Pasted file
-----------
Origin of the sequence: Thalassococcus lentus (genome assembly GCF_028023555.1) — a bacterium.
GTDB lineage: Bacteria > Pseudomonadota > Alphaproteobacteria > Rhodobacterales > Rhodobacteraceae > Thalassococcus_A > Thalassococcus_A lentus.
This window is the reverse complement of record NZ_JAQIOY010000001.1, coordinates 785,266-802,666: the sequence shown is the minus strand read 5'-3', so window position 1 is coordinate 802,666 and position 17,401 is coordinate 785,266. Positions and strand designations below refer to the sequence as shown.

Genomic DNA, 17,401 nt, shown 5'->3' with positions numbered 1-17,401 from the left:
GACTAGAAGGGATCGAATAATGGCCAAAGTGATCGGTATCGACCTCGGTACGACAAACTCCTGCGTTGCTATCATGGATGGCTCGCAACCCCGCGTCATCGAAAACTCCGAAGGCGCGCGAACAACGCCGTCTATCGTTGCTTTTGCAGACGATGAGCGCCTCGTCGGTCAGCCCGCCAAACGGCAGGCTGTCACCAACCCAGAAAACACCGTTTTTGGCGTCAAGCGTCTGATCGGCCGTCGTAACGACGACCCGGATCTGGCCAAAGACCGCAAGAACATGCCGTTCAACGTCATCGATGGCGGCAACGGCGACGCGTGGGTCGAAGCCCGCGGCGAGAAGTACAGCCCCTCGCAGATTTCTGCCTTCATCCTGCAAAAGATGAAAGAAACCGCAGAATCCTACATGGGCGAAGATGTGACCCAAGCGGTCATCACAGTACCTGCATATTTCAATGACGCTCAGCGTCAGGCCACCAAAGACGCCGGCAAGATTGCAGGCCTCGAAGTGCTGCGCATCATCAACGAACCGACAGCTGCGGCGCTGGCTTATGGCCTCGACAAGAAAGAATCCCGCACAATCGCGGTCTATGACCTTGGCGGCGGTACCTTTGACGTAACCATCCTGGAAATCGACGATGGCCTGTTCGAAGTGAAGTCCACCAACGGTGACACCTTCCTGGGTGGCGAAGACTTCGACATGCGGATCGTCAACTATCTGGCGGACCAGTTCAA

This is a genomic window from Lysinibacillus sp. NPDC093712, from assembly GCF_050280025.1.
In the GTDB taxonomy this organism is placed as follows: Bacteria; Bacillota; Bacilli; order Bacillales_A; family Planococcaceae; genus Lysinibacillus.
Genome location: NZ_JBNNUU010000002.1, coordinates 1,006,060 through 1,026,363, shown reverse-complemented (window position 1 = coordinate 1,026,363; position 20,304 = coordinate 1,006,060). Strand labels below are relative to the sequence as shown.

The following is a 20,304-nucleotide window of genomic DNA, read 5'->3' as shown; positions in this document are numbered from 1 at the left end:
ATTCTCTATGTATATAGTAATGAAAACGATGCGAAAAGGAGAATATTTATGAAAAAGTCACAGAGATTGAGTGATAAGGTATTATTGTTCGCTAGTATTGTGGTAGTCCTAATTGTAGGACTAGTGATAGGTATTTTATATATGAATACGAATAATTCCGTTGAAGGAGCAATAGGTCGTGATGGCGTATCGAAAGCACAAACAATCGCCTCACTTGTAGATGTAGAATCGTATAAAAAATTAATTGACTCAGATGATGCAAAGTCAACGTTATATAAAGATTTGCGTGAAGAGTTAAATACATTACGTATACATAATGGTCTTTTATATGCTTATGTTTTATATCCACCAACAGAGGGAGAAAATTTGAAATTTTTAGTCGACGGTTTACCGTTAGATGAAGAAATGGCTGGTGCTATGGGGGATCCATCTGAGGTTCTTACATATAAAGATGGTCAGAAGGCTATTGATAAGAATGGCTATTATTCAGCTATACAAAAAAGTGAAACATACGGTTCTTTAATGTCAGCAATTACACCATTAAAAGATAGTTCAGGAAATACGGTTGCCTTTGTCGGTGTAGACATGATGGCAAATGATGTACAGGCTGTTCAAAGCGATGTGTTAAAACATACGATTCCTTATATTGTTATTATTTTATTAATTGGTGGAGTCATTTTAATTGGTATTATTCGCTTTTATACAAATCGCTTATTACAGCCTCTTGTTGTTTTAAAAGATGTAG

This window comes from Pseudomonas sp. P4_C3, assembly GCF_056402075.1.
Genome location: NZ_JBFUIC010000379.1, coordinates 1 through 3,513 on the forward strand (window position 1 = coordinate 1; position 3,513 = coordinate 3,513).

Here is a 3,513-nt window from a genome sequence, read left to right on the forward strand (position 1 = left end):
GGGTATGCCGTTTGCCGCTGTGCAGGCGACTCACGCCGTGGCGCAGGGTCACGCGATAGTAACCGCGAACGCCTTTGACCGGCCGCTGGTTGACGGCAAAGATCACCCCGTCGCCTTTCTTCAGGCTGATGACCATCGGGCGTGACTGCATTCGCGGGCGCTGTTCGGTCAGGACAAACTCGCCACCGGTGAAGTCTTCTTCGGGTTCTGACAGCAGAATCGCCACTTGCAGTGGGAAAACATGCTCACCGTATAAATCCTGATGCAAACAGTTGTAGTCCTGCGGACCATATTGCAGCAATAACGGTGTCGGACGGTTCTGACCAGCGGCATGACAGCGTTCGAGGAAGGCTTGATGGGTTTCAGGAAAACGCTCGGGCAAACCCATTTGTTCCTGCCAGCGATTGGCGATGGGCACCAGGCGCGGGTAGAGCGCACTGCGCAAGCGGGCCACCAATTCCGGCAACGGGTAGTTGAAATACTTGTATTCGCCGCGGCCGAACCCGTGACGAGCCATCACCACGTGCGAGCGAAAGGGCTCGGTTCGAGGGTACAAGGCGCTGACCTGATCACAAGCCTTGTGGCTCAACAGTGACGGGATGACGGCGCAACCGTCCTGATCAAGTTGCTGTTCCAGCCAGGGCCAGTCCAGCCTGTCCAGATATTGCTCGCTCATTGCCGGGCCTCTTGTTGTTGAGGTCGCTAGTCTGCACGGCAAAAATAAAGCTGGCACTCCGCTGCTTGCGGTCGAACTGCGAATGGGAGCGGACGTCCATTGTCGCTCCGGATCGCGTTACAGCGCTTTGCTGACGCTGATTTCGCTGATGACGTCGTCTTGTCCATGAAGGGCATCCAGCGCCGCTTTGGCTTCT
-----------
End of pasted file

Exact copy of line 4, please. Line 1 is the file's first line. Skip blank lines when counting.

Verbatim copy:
Genomic DNA, 17,401 nt, shown 5'->3' with positions numbered 1-17,401 from the left: